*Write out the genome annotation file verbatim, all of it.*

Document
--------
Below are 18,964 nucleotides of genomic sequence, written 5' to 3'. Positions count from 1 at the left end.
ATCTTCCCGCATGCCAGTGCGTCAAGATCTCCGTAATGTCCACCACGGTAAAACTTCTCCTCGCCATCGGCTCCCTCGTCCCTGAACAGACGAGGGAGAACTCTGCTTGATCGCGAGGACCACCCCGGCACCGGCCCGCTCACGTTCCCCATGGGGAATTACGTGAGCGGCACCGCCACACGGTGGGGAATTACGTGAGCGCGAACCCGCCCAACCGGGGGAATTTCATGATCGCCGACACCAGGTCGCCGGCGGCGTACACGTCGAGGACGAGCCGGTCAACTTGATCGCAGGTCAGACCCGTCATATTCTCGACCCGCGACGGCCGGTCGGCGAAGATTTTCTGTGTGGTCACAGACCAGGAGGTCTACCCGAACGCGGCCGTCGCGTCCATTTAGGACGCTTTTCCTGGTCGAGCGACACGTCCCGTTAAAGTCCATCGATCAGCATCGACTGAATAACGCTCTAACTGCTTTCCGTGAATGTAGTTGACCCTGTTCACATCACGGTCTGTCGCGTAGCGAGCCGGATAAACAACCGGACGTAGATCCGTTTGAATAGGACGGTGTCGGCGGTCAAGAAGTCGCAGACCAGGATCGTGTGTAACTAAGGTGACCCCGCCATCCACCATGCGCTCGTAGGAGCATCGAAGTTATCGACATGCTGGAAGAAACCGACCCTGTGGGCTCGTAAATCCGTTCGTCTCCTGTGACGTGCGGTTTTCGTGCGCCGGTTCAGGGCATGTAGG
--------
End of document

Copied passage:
Below are 18,964 nucleotides of genomic sequence, written 5' to 3'. Positions count from 1 at the left end.
ATCTTCCCGCATGCCAGTGCGTCAAGATCTCCGTAATGTCCACCACGGTAAAACTTCTCCTCGCCATCGGCTCCCTCGTCCCTGAACAGACGAGGGAGAACTCTGCTTGATCGCGAGGACCACCCCGGCACCGGCCCGCTCACGTTCCCCATGGGGAATTACGTGAGCGGCACCGCCACACGGTGGGGAATTACGTGAGCGCGAACCCGCCCAACCGGGGGAATTTCATGATCGCCGACACCAGGTCGCCGGCGGCGTACACGTCGAGGACGAGCCGGTCAACTTGATCGCAGGTCAGACCCGTCATATTCTCGACCCGCGACGGCCGGTCGGCGAAGATTTTCTGTGTGGTCACAGACCAGGAGGTCTACCCGAACGCGGCCGTCGCGTCCATTTAGGACGCTTTTCCTGGTCGAGCGACACGTCCCGTTAAAGTCCATCGATCAGCATCGACTGAATAACGCTCTAACTGCTTTCCGTGAATGTAGTTGACCCTGTTCACATCACGGTCTGTCGCGTAGCGAGCCGGATAAACAACCGGACGTAGATCCGTTTGAATAGGACGGTGTCGGCGGTCAAGAAGTCGCAGACCAGGATCGTGTGTAACTAAGGTGACCCCGCCATCCACCATGCGCTCGTAGGAGCATCGAAGTTATCGACATGCTGGAAGAAACCGACCCTGTGGGCTCGTAAATCCGTTCGTCTCCTGTGACGTGCGGTTTTCGTGCGCCGGTTCAGGGCATGTAGG